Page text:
07/23/2002 12:00AM

Future of prince's stable yet to be settled

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DEL MAR, Calif. - Although Bob Baffert will continue to train his string of horses owned by The Thoroughbred Corporation for upcoming races, he said on Tuesday that those runners likely will eventually be sold as part of settling the estate of Prince Ahmed bin Salman, who died on Monday.

Salman, who raced as The Thoroughbred Corporation, is survived by a wife and five young children. His racing manager, Richard Mulhall, is scheduled to travel to Saudi Arabia on Thursday to both pay his condolences to the family and speak with Salman's father regarding the stable's future, Baffert said.

"I'm sure they'll end up selling everything off," Baffert said.

The Thoroughbred Corporation has extensive holdings, both for racing and breeding. Baffert estimated he has 30 horses for Salman, including War Emblem, the winner of the Kentucky Derby and Preakness Stakes. Several other trainers have smaller numbers of Salman-owned runners, both in the United States and Europe.

Salman also owns a number of broodmares, including Spain, now the top money-winning female racehorse of all time. The most likely venue for dispersing horses of that ilk would be the November sale at Keeneland, though until Mulhall returns from Saudi Arabia, it is premature to say with certainty what the future holds for The Thoroughbred Corporation.

The Thoroughbred Corporation was a financial powerhouse in recent years. Since the beginning of 1999, the stable won more than $23 million in purses.

Fan favorite Kona Gold returns

One of the most touching moments of the 2001 meeting at Del Mar occurred after the Bing Crosby Breeders' Cup Handicap, when Kona Gold returned to the winner's circle and was engulfed by a throaty, heartfelt roar from the crowd.

Beginning in 1998, Kona Gold has raced at Del Mar five times over three seasons. He has never lost. He is unquestionably the most popular horse who will run here this summer, and he is scheduled to go for his third victory in the six-furlong Bing Crosby on Saturday.

Kona Gold, however, is age 8, and has won just once in his last five starts. He has finished out of the money just four times in his career, but three of those instances have occurred in his last four starts. Despite that, he has been assigned 124 pounds or more in every start since October 2000. There is a sense that if Kona Gold does not snap back to life at this, his favorite track, that he may be on the downside of his brilliant career.

"He's getting older. Father Time has a way of driving you closer to the finish line," his poetic trainer, Bruce Headley, rhapsodized at his Del Mar barn on Tuesday morning. "No matter how good he looks, how good he's eating, how good he's training, as you grow older, it effects you differently. For me, it's pain in my shoulders. I can't talk to him and find out. But he moves a lot better than I do."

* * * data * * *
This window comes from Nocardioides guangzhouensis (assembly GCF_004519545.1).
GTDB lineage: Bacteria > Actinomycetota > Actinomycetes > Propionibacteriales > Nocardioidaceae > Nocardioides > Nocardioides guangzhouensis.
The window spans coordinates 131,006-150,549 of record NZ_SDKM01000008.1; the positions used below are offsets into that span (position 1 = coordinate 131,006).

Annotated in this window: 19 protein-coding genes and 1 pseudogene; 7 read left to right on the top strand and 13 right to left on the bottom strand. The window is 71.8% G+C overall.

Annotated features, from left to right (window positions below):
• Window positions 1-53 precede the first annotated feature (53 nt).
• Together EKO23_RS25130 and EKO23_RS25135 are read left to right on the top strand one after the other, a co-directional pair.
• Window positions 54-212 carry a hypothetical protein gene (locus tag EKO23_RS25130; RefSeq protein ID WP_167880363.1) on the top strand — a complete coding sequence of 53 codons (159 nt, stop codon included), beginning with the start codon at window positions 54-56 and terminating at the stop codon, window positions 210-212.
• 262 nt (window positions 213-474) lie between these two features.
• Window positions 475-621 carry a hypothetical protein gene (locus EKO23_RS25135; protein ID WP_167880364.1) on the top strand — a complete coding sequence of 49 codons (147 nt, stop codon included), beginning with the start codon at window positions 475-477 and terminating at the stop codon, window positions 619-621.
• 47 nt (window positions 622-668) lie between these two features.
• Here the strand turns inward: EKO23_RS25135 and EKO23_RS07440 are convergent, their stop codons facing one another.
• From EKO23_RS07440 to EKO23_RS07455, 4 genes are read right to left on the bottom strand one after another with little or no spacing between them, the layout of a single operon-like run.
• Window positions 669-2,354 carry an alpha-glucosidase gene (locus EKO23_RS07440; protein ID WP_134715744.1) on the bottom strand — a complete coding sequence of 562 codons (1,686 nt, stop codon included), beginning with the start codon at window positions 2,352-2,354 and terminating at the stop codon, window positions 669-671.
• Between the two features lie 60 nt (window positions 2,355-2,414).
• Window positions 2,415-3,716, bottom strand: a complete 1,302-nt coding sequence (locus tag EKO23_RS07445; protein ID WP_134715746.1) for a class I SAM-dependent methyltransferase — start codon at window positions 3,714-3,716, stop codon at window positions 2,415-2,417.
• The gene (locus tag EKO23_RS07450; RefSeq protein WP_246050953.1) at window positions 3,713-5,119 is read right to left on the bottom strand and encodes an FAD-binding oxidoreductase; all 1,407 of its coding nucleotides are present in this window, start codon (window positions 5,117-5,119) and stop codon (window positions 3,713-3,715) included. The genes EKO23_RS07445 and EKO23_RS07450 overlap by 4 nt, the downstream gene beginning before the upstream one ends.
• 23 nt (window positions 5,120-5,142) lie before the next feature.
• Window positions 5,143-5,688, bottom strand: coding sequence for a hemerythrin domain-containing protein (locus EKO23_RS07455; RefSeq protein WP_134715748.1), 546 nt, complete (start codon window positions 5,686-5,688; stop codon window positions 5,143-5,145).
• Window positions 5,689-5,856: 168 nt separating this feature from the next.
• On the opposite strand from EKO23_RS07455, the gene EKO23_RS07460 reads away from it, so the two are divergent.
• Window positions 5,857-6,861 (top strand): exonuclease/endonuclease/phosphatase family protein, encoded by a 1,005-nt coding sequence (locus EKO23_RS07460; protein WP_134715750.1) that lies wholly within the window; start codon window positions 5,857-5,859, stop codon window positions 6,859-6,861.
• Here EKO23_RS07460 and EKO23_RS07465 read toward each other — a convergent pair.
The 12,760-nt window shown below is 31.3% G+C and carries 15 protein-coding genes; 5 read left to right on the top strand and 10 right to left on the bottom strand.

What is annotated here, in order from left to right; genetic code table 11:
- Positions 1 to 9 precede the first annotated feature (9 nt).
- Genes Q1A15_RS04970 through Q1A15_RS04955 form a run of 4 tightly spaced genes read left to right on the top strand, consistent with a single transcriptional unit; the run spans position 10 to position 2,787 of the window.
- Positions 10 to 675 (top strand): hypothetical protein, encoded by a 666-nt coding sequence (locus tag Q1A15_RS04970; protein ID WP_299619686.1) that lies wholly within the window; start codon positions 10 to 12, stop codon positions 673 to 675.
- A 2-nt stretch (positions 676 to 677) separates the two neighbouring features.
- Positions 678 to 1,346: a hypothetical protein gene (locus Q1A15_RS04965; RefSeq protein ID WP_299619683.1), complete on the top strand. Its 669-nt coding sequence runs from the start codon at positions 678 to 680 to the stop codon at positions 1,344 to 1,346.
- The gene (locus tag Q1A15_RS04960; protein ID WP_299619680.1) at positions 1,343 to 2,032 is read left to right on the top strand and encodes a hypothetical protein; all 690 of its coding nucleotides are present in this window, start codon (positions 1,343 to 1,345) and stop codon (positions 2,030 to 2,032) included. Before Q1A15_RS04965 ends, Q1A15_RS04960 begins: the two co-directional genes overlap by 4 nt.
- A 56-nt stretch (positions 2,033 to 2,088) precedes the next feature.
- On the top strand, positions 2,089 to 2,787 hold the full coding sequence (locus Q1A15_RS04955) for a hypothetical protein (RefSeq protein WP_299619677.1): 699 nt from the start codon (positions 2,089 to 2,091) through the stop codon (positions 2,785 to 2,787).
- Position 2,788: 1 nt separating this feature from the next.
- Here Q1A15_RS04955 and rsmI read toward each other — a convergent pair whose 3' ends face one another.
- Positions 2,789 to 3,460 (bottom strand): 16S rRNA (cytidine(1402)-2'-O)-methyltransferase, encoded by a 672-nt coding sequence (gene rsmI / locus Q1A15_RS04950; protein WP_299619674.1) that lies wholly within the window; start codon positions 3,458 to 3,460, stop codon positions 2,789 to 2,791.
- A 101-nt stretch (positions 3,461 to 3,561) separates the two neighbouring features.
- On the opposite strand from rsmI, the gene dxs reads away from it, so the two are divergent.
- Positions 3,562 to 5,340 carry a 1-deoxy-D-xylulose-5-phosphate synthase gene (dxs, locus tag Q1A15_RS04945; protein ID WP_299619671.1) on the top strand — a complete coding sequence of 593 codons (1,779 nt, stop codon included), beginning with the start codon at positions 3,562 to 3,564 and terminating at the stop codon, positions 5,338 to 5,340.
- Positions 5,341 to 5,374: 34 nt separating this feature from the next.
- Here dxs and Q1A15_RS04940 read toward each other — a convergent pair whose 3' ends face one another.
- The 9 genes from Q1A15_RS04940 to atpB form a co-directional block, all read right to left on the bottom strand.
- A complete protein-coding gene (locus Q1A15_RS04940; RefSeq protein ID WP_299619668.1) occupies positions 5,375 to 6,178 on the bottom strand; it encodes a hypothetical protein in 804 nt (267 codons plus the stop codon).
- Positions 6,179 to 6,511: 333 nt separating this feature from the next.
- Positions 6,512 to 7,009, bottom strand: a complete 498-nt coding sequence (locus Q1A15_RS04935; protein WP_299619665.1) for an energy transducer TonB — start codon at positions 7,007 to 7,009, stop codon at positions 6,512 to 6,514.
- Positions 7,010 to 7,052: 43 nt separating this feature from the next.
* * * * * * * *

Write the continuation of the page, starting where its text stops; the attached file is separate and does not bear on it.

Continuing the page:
Kona Gold most recently finished sixth of nine in the Triple Bend Breeders' Cup Handicap at Hollywood Park on July 6, in which he carried 126 pounds. Headley was furious after the race, believing jockey Pat Valenzuela, riding D'wildcat, interfered with Kona Gold and jockey Alex Solis, and Headley was still seething on Tuesday.

"He was spotting a lot of weight in that race, and the way Valenzuela crowded him, I'm happy to be talking about my horse," Headley said. "He had nicks all over. When you get bumped with that much weight with a horse with no weight in front of you, you can't catch him.

"At least Alex eased him up. That's why I'm loyal to jockeys. They take care of your horse, even if others don't."

No infraction was detected by Hollywood Park's stewards during the race, but later they did give Valenzuela a three-day suspension for that incident, which Valenzuela appealed.

Headley said Kona Gold has been "enthusiastic in his workouts" since arriving at Del Mar. Headley also said he has gone easy on Kona Gold since the Triple Bend, because he is coming back on just three weeks' rest, and had to ship from Santa Anita to Del Mar.

Headley would like nothing more than to win the Bing Crosby again, knowing the outpouring of emotion would rival last year's celebration.

"That was the greatest race of my life, more so than when he won the Breeders' Cup, because I knew the whole crowd was cheering for him," Headley said.

"It gave me goosebumps. It was like a John Henry moment, or a Best Pal moment."

- Mellow Fellow, who is expected to challenge Kona Gold, worked four furlongs in 46.40 seconds Tuesday morning at Del Mar. D'wildcat and Freespool are other expected runners in the Bing Crosby.

- Beat Hollow, scheduled to run in Sunday's Eddie Read Handicap on turf, worked five furlongs on dirt in 1:01.40. His rivals are expected to include Casey Griffin, Redattore, Sarafan, and Suances.

- Valenzuela will be at Arlington Park on Saturday to ride Kappa King for trainer Bobby Frankel in the Grade 3, $225,000 Arlington Handicap.